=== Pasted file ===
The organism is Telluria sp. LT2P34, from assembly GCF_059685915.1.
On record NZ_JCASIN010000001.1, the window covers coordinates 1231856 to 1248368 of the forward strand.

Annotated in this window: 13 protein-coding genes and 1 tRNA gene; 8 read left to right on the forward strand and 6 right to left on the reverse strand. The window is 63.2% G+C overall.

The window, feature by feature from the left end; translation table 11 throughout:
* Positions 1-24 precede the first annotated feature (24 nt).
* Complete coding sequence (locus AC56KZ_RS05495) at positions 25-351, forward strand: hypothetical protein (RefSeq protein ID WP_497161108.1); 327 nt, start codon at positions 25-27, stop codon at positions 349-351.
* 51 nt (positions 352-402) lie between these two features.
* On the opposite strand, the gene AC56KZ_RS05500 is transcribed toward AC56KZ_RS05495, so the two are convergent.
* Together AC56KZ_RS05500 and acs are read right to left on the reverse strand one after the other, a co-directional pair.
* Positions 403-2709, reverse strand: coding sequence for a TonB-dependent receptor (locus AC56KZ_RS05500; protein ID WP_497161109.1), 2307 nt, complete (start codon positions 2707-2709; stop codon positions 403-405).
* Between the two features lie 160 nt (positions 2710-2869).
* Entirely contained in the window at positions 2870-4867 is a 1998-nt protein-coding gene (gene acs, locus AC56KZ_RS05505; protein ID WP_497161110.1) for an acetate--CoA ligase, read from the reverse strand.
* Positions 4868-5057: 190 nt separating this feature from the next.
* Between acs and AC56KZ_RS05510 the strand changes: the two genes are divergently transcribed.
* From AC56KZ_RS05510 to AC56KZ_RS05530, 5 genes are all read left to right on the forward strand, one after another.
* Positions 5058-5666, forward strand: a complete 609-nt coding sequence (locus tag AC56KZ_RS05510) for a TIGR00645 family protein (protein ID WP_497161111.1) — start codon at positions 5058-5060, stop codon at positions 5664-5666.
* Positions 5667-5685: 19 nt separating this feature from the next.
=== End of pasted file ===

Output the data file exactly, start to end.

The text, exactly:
The organism is Telluria sp. LT2P34, from assembly GCF_059685915.1.
On record NZ_JCASIN010000001.1, the window covers coordinates 1231856 to 1248368 of the forward strand.

Annotated in this window: 13 protein-coding genes and 1 tRNA gene; 8 read left to right on the forward strand and 6 right to left on the reverse strand. The window is 63.2% G+C overall.

The window, feature by feature from the left end; translation table 11 throughout:
* Positions 1-24 precede the first annotated feature (24 nt).
* Complete coding sequence (locus AC56KZ_RS05495) at positions 25-351, forward strand: hypothetical protein (RefSeq protein ID WP_497161108.1); 327 nt, start codon at positions 25-27, stop codon at positions 349-351.
* 51 nt (positions 352-402) lie between these two features.
* On the opposite strand, the gene AC56KZ_RS05500 is transcribed toward AC56KZ_RS05495, so the two are convergent.
* Together AC56KZ_RS05500 and acs are read right to left on the reverse strand one after the other, a co-directional pair.
* Positions 403-2709, reverse strand: coding sequence for a TonB-dependent receptor (locus AC56KZ_RS05500; protein ID WP_497161109.1), 2307 nt, complete (start codon positions 2707-2709; stop codon positions 403-405).
* Between the two features lie 160 nt (positions 2710-2869).
* Entirely contained in the window at positions 2870-4867 is a 1998-nt protein-coding gene (gene acs, locus AC56KZ_RS05505; protein ID WP_497161110.1) for an acetate--CoA ligase, read from the reverse strand.
* Positions 4868-5057: 190 nt separating this feature from the next.
* Between acs and AC56KZ_RS05510 the strand changes: the two genes are divergently transcribed.
* From AC56KZ_RS05510 to AC56KZ_RS05530, 5 genes are all read left to right on the forward strand, one after another.
* Positions 5058-5666, forward strand: a complete 609-nt coding sequence (locus tag AC56KZ_RS05510) for a TIGR00645 family protein (protein ID WP_497161111.1) — start codon at positions 5058-5060, stop codon at positions 5664-5666.
* Positions 5667-5685: 19 nt separating this feature from the next.